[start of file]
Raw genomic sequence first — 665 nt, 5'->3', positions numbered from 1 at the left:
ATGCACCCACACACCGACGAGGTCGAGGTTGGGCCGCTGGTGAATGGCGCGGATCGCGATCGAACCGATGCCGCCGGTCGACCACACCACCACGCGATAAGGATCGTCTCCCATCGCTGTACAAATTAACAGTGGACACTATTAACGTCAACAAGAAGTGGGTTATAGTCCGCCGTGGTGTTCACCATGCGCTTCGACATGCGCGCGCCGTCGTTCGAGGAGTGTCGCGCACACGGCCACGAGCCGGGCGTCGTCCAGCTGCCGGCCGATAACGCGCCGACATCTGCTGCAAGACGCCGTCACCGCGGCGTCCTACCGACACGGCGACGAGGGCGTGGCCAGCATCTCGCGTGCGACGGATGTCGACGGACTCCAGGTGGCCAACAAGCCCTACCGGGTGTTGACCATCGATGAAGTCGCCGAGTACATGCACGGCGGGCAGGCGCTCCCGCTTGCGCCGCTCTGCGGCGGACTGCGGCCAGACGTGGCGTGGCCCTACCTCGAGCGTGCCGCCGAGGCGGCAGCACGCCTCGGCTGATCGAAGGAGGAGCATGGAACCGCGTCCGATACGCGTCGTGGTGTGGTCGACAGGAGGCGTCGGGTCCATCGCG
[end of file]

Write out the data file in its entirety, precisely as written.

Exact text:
Raw genomic sequence first — 665 nt, 5'->3', positions numbered from 1 at the left:
ATGCACCCACACACCGACGAGGTCGAGGTTGGGCCGCTGGTGAATGGCGCGGATCGCGATCGAACCGATGCCGCCGGTCGACCACACCACCACGCGATAAGGATCGTCTCCCATCGCTGTACAAATTAACAGTGGACACTATTAACGTCAACAAGAAGTGGGTTATAGTCCGCCGTGGTGTTCACCATGCGCTTCGACATGCGCGCGCCGTCGTTCGAGGAGTGTCGCGCACACGGCCACGAGCCGGGCGTCGTCCAGCTGCCGGCCGATAACGCGCCGACATCTGCTGCAAGACGCCGTCACCGCGGCGTCCTACCGACACGGCGACGAGGGCGTGGCCAGCATCTCGCGTGCGACGGATGTCGACGGACTCCAGGTGGCCAACAAGCCCTACCGGGTGTTGACCATCGATGAAGTCGCCGAGTACATGCACGGCGGGCAGGCGCTCCCGCTTGCGCCGCTCTGCGGCGGACTGCGGCCAGACGTGGCGTGGCCCTACCTCGAGCGTGCCGCCGAGGCGGCAGCACGCCTCGGCTGATCGAAGGAGGAGCATGGAACCGCGTCCGATACGCGTCGTGGTGTGGTCGACAGGAGGCGTCGGGTCCATCGCG